Presentation on theme: "Student plagiarism in Norwegian universities and university colleges: What works, what doesn’t work, what still needs to be done Jude Carroll KTH & Oxford."— Presentation transcript:
Student plagiarism in Norwegian universities and university colleges: What works, what doesn’t work, what still needs to be done Jude Carroll KTH & Oxford Brookes University, UK
‘Shared problem, shared responsibility’: but also … shared solutions. Shared ideas. Shared expertise. … a network across Norwegian Higher Education …. open exchange [of data, ideas, approaches…..] …. learning from other countries’ experiences
About the presentation Mix of talk and discussion / activity Key issues, not all the issues Starts with my summary of effective practice + [what has not been effective] [what I suggest needs doing….] Then addressing five points in detail – [and I will define plagiarism ….]
About me and plagiarism …. from 2001 Plagiarism as way to encourage educational development … helping students understand ‘learning’ …. as a way to show students what we value Plagiarism as a complex issue.
What is plagiarism? What do we mean by ‘plagiarism’? …. In this department? ….. At this level of study? …… for this particular task?
What is a plagiarising student doing? She is submitting work which is not her own work. It is more correct to say that the work belongs to someone else, not to the student. She is not acknowledging the person who did the work. She is seeking personal credit or benefit from the work. [‘Here is my work. Now give me some credit in return for this work.’] She is creating a false impression in the mind of the person who is giving a grade or giving her credit. What is deception involving plagiarism? Trying to deceive the person giving the grade about who did the submitted work This is cheating -assumes she knows the correct way -assumes she has planned her actions with that aim -assumes you can show evidence of her intention to deceive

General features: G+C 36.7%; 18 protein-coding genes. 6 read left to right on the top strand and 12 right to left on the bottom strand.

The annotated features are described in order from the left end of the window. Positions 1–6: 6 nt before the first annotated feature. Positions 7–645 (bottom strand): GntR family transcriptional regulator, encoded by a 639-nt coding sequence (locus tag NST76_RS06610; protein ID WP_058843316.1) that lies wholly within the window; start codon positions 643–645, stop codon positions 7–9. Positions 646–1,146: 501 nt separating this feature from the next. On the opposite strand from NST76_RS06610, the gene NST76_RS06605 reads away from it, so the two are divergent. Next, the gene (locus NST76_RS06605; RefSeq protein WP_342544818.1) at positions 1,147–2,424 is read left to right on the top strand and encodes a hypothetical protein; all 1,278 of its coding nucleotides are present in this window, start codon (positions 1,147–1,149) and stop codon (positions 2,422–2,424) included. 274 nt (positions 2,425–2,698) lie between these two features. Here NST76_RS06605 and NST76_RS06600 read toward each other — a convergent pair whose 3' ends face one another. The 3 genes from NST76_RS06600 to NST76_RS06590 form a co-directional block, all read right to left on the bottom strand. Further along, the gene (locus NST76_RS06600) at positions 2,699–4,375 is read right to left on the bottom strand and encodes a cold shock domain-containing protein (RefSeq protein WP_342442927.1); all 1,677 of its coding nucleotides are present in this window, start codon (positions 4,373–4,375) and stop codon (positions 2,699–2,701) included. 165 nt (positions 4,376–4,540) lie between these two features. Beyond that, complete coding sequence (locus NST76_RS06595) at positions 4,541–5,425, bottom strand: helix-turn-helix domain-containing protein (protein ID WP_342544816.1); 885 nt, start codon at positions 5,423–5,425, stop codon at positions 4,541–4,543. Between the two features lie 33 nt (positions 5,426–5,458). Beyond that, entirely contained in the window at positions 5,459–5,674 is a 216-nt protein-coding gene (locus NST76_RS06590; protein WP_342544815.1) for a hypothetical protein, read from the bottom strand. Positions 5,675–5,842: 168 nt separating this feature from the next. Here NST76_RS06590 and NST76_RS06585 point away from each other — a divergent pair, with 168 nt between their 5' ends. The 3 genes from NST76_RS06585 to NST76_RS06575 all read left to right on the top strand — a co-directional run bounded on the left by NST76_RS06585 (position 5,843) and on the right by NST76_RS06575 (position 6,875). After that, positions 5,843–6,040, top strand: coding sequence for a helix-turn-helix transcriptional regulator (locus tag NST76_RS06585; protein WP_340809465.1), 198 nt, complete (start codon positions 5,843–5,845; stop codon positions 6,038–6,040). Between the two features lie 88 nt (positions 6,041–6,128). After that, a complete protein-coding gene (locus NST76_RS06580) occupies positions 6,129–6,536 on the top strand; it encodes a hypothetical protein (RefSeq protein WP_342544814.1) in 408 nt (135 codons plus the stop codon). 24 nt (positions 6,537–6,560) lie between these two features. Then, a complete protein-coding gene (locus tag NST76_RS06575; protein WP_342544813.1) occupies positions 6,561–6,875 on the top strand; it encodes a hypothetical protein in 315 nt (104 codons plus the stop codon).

Norwegian statement on Ethics in research in the social sciences etc (2007) These actions are mentioned: "falsification, fabrication, plagiarism and other serious breaches of good scientific practice that have been committed wilfully or through gross negligence* when planning, carrying out or reporting on research". * my emphasis
Me: ‘Not all plagiarism is cheating’ Journalist: ‘Yes, but……’ Q: How much plagiarism in Norway is cheating? Q: How often do students cheat? Q: What students cheat more than others? Q: Do the students these days cheat more than they used to? Q: Why do teachers think students are ready? Q: How often do students not understand teachers’ expectations? Q: Which students need extra teaching and extra support and do not get it? Q: What has changed in the last few years for students finding and using information?
1.Copy without acknowledging the source – from the Web, from books, from experts (for example, taking another person’s code), from peers 2.Take: Use another person’s argument or ideas or research or structure or images etc without giving credit 3.Commission: ask other students, experts or ‘services’ to do the work 4.Re-use : their own work or another person’s work 5.‘Freeload’ in groups and fabricate [‘make up….’] What students do when they plagiarise